Egypt’s May PMI signals health of the non-oil private sector is still worsening: S&P Global
Egypt’s Purchasing Managers’ Index posted 47 points in May — a slight increase from 46.9 in April — but well below the neutral 50 threshold, according to S&P Global.
The rise points to a continuing deterioration in the business conditions of the non-oil private sector, the firm said.
The largest contributors of the PMI — the output and new orders indices — continued to post below the 50 threshold, signaling a sharp decline in business activity and demand, according to the press release.
Demand and activity across the non-oil economy continued to fall in May, as rising prices kept putting pressure on client spending.
The reduction in new orders was the fastest since June 2020.
The firms that reported a fall in sales said this was caused by a drop in demand on the client side, driven by increased price pressures.
“Firms often commented that a strengthening of the US dollar added to the burden of incredibly-high commodity prices from the war in Ukraine, and the prevailing effects of the Covid-19 pandemic,” said David Owen, an economist at S&P Global.
Other key factors that contributed to supply shortages were the banning of a number of foreign products, due to certification issues, and custom delays due to the requirement of letters of credit for importing goods.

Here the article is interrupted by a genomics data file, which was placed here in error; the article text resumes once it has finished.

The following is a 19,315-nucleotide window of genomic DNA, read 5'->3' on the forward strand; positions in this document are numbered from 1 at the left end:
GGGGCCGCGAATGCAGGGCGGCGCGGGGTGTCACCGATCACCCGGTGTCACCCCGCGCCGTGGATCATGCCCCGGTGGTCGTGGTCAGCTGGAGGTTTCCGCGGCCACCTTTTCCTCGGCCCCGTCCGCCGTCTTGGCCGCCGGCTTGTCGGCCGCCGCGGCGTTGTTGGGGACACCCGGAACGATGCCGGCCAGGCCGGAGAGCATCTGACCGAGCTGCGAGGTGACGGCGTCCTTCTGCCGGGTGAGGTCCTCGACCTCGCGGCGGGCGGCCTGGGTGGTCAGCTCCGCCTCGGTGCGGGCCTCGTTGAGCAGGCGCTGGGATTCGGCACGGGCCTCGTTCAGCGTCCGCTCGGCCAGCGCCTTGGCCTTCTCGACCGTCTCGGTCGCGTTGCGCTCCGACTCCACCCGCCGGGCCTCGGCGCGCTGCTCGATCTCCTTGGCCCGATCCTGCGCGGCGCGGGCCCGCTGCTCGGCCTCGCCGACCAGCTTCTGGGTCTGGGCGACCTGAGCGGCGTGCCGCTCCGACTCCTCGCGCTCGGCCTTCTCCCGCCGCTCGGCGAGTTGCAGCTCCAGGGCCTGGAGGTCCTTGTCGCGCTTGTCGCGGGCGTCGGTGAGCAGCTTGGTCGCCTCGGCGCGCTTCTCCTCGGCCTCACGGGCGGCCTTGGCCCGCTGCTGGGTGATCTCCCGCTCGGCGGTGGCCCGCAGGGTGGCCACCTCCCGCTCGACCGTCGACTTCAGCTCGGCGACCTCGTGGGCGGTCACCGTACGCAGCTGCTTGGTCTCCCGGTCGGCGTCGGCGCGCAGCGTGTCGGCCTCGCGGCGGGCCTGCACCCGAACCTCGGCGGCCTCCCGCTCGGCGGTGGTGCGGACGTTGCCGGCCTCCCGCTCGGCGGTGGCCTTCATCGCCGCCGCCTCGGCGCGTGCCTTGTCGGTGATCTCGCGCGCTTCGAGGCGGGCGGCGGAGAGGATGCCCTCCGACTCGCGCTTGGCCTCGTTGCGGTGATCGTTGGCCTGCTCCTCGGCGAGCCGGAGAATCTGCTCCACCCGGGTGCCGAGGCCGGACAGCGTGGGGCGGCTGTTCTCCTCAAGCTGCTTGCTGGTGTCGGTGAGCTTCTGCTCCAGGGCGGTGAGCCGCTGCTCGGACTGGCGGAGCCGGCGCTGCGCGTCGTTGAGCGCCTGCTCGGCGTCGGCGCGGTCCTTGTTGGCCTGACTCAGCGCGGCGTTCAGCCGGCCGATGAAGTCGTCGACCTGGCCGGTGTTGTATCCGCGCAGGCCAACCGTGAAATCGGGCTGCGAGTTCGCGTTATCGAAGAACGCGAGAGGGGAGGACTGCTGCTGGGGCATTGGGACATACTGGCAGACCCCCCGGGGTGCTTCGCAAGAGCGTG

Despite worsened suppliers’ delivery times for the seventh month running, stock levels remained broadly stable, as fewer inputs were used in production, according to S&P Global, citing the results of the survey.
In line with input cost inflation, non-oil companies increased their charges to a greater extent in May. However the uptick was only modest compared to cost rises. Backlogs of work also fell in May, for the fourth month in a row.
Against this negative background, survey data pointed to a modest fall in staffing during May.
The firms’ outlook for business activity fell to the second-lowest since April 2012.
“The latest Central Bank decision to raise interest rates by 2 percentage points will make businesses more likely to rein in spending and investment until the current inflation wave has been crested,” Owen said.